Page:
The following is a talk I gave at a missionary farewell in church today:
I had only been a missionary in France for a few weeks and I was desperately homesick. My companion was an ex-marine who knew how to follow the rules with precision and one of those rules was to speak in French at all times during the day. My French was about as good as it had been in junior high school, which is to say, not very good at all, so I mostly remained silent as we rode our bicycles out to the low-income housing in the Parisian suburbs of our quartier where we tracted—they call it porte-a-porte or “door to door” in French which is exactly what we did—going door to door for sixty hours a week with little success. The weather was bleak that summer. I joked in a letter home to my parents that it had only rained once during those first few months, but it started in June when I arrived and ended sometime in mid-August. I felt desperately lonely and miserable riding my bike in the rain and meeting rejection at almost every door.
On one of my first Sundays at the little ward meeting house, I was feeling particularly homesick when Brother Tran, the second councilor in our ward, approached me, smiled, put his arm around me, and asked “how are you doing, Elder Petersen?” It was a small gesture on his part—I doubt he even thought about it, and almost certainly wouldn’t remember it—but it changed my world and my life. In that brief moment, I felt my heart expand, my spirits rise, and my soul becalm. I not only felt Brother Tran’s warmth and friendship, but somehow in that brief embrace Brother Tran conveyed to me something more: I felt my Heavenly Father’s love for me and a peaceful assurance that I was not alone. I never got to know Brother Tran very well—he lived outside of our area—but I will never forget him, for on that one day when I needed a blessing from heaven, he was to me a ministering angel. Significantly, our ward meetings were held in the city of Colombe, the word means dove in French. And if there was ever a symbol for peace, it was the ward in Colombe. Church meetings became a place of renewal for me throughout my mission, a refuge from the world, a place where I felt the angelic fellowship of other believers and the presence of God.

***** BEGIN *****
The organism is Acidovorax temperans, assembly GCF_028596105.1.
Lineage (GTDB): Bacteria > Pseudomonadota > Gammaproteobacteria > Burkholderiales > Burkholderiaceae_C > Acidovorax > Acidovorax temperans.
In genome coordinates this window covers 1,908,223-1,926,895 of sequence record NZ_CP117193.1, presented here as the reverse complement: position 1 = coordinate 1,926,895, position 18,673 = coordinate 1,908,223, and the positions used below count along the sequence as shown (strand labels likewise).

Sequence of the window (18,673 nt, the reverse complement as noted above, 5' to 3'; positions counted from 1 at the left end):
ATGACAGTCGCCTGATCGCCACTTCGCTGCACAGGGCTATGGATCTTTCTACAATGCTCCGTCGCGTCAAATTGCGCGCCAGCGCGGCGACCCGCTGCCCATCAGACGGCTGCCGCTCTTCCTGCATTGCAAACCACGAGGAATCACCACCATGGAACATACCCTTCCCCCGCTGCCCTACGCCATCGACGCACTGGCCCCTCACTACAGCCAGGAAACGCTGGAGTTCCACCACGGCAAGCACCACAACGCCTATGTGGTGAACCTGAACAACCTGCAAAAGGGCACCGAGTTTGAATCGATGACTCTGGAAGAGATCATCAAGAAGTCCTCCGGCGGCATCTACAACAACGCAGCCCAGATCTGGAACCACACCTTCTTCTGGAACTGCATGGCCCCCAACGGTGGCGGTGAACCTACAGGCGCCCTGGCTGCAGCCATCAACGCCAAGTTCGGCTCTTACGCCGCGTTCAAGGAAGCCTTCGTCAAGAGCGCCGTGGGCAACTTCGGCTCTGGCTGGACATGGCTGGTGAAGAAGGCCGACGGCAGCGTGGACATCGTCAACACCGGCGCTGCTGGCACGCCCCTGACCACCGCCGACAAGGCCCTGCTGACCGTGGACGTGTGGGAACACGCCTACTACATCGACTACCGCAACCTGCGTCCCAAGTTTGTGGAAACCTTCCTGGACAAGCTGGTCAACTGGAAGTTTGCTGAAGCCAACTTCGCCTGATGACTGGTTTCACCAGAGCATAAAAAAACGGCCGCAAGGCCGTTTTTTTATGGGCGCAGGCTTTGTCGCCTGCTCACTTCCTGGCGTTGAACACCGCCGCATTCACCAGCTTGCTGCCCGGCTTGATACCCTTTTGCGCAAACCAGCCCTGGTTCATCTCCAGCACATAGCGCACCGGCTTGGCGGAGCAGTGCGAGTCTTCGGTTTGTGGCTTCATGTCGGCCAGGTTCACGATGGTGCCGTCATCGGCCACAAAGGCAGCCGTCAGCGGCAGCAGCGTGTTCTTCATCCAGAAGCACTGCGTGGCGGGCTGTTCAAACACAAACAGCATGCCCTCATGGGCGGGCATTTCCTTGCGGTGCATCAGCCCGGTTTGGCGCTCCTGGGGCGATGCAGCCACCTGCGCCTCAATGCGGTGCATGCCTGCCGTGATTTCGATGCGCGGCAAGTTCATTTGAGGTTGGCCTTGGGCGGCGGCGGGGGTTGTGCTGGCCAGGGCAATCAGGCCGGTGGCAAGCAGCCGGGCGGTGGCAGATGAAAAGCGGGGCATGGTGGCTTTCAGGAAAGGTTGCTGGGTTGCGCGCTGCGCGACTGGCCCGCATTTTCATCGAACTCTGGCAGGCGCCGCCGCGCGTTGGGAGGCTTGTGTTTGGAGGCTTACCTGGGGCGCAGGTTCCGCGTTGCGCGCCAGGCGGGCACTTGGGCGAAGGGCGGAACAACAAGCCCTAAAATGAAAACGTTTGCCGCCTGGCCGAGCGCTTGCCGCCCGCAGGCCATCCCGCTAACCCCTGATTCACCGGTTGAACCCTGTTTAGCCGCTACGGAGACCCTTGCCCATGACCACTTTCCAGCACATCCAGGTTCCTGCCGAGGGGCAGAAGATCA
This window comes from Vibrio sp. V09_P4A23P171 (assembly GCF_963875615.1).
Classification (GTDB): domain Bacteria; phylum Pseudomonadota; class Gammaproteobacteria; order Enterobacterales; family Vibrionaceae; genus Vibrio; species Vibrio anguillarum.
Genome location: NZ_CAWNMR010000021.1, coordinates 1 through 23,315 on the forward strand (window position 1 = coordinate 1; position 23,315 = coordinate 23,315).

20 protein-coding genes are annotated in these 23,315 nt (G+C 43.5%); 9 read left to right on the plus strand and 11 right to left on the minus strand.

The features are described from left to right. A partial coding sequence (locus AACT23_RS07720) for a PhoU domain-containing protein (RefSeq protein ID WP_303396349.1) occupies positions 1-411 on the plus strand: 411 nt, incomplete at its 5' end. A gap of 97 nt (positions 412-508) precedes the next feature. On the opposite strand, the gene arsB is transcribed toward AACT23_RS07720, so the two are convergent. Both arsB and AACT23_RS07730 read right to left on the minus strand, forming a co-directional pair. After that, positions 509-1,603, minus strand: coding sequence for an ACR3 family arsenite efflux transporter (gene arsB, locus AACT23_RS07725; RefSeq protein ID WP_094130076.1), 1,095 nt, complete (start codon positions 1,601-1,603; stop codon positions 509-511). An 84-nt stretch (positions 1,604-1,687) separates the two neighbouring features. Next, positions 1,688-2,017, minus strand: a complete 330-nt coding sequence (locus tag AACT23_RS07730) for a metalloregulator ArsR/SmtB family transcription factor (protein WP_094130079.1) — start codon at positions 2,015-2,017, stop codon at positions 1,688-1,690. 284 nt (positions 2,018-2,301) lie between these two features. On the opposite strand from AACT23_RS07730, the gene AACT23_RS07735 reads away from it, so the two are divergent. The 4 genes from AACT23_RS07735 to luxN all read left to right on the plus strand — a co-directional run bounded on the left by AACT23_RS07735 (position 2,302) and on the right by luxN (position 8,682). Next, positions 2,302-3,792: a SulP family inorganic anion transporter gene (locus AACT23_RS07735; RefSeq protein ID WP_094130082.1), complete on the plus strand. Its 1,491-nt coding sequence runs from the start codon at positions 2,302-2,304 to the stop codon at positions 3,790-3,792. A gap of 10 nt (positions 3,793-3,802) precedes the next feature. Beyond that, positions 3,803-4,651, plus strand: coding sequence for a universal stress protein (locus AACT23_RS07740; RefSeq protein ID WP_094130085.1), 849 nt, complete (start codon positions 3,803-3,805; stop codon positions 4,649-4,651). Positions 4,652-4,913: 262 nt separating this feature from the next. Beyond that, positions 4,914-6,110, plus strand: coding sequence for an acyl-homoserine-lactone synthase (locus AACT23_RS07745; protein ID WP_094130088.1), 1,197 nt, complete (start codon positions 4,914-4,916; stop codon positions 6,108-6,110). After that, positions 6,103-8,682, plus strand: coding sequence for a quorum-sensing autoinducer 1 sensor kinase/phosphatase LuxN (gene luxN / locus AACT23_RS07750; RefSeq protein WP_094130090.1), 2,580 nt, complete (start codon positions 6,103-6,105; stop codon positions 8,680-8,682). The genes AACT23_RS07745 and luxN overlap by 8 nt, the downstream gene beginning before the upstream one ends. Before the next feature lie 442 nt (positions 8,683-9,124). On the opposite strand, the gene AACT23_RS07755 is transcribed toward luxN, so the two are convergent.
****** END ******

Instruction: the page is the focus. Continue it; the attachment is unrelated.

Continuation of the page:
Throughout my mission, I felt the presence of other ministering angels. I frequently thought of my grandmother, who had died a few months before I entered the MTC, and I had the inexplicable feeling that she was watching over me. I also felt strength from prayers I knew were being offered on my behalf at home and the presence of the Spirit during discussions, especially as we bore our testimonies. I also began to see the gospel change the lives of those few who would listen. Our investigators were typically those who lived in the most humble of circumstances—we saw extreme poverty and desperation—but as these humble people accepted the principles of the gospel their souls were buoyed and angelic ward members rallied to give aid and comfort where they could. I saw these new members become part of a community of saints, their lives made better, more whole and holy.